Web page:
Topic - Transportation Safety Administration

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  • FILE - In this Monday, Jan. 4, 2010, file photo, an airline passenger pulls off his shoes to be scanned as he prepares to go through a security checkpoint at Seattle-Tacoma International Airport, Monday, Jan. 4, 2010, in SeaTac, Wash.  The U.S Department of Homeland Security said Wednesday, Feb. 19, 2014, it is warning airlines that terrorists could try to hide explosives in shoes. It's the second time in less than three weeks that the government has issued a warning about possible attempts to smuggle explosives on a commercial jetliner. (AP Photo/Elaine Thompson, File)

    D.C. driver's license rejected by Orlando TSA agent

    A Transportation Safety Administration agent at the Orlando International Airport rejected a man's use of his D.C. driver's license as identification — because he had no idea where the District of Columbia was located.

  • Illustration by Alexander Hunter/The Washington Times

    BANDOW: It's time to shut down the Transportation Safety Administration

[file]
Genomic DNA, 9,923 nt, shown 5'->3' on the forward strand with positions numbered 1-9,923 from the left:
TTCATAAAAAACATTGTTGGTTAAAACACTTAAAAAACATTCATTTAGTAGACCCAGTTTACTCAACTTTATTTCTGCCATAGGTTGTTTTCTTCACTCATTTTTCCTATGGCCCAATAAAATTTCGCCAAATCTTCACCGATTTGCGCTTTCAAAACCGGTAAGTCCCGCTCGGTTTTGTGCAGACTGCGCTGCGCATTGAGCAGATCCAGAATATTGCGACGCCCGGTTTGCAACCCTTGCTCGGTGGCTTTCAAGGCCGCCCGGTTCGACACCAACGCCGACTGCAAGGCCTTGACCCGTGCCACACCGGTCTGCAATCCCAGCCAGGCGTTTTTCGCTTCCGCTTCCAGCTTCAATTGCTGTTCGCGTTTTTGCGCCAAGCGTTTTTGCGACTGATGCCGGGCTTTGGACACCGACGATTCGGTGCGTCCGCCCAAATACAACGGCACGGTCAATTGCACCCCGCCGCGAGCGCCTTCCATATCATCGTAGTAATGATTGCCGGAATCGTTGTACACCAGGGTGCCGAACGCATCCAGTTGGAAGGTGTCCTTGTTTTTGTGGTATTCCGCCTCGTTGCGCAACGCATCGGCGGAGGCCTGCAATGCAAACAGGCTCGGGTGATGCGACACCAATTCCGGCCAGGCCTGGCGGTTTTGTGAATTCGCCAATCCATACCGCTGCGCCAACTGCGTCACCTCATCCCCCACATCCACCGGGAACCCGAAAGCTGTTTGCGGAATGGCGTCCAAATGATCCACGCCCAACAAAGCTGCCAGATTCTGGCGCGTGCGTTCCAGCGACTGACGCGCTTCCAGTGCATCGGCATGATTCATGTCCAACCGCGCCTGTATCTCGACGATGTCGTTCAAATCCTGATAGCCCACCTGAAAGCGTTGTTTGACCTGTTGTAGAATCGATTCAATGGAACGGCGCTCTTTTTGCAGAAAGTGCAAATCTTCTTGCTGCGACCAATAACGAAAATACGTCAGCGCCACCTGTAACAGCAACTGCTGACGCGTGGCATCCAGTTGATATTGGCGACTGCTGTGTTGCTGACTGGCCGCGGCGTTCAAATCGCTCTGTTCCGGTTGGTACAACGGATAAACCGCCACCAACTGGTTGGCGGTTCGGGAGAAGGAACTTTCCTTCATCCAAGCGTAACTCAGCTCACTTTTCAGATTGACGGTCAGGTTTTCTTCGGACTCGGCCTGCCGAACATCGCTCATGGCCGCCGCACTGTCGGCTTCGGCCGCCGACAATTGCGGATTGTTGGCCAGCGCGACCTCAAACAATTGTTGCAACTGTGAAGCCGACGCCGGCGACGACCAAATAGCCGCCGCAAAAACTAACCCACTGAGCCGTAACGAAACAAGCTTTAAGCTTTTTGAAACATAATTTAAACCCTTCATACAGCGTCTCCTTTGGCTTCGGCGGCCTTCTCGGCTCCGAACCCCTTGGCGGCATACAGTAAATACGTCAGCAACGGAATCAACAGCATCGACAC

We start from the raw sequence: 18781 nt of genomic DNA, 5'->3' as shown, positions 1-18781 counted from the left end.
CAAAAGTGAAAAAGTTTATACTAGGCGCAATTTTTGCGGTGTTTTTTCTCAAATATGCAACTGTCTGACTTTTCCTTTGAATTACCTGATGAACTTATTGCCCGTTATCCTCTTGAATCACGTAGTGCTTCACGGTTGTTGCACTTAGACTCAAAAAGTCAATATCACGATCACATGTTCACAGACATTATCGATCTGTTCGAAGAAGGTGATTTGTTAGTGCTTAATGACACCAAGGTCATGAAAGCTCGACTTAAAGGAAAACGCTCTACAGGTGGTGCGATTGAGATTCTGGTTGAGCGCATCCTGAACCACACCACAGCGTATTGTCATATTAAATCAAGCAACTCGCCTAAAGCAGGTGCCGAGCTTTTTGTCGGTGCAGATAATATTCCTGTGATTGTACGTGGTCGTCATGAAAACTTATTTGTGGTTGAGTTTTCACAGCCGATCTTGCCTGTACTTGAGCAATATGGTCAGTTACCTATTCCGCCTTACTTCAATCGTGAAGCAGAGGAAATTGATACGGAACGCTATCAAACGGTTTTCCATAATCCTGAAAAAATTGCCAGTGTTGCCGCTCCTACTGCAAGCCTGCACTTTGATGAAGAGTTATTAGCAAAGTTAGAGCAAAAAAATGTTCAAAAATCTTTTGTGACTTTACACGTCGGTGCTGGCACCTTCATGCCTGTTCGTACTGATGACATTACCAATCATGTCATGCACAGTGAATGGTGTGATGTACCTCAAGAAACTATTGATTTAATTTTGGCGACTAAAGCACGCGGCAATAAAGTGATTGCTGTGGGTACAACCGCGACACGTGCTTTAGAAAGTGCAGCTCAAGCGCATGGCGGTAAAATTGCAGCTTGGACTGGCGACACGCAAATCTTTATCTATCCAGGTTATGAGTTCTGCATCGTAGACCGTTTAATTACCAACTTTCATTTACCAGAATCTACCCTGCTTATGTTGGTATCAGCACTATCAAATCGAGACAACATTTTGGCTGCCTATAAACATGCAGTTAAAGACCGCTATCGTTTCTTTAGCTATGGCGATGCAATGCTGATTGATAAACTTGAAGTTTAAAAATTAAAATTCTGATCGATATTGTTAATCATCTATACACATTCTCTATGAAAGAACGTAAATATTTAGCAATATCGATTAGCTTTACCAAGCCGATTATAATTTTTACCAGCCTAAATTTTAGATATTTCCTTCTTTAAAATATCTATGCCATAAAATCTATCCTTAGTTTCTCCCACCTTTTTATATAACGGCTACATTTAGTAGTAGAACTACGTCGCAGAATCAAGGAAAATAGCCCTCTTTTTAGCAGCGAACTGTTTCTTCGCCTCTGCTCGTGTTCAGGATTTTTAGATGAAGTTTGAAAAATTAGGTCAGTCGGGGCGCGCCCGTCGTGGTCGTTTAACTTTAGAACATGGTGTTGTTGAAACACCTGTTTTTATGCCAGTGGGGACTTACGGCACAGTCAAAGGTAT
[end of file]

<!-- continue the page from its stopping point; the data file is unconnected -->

Any American who travels must deal with the Transportation Safety Administration. The Bush administration made many mistakes in dealing with the attacks of Sept. 11, 2001. Creating a government monopoly to handle transportation safety was one of the worst.

  • In this aerial video frame grab provided by CBS-LA, fire and rescue personnel gather at Los Angeles International Airport on Friday Nov. 1, 2013. Shots were fired Friday at Los Angeles International Airport, prompting authorities to evacuate a terminal and stop flights headed for the city from taking off from other airports. (AP Photo/CBS-LA)

    Gunman kills TSA agent at LAX, injures 2 others

    A man carrying a bag with a hand-written note that said he "wanted to kill TSA" opened fire with a semi-automatic rifle at a security checkpoint at Los Angeles International Airport on Friday, killing a TSA officer and wounding at least three others, authorities said.

  • Transportation Security Administration chief John Pistole says he is looking into airport scanning technology used overseas. (Associated Press)

    Government seeks 'minimally-invasive' scanners for airports

    Transportation Safety Administration chief John Pistole said Thursday the agency is looking at new technology such as body scanners that show passengers as "stick figures" and security methods used in Israeli airports in a drive to make air travel security "as minimally invasive as possible."

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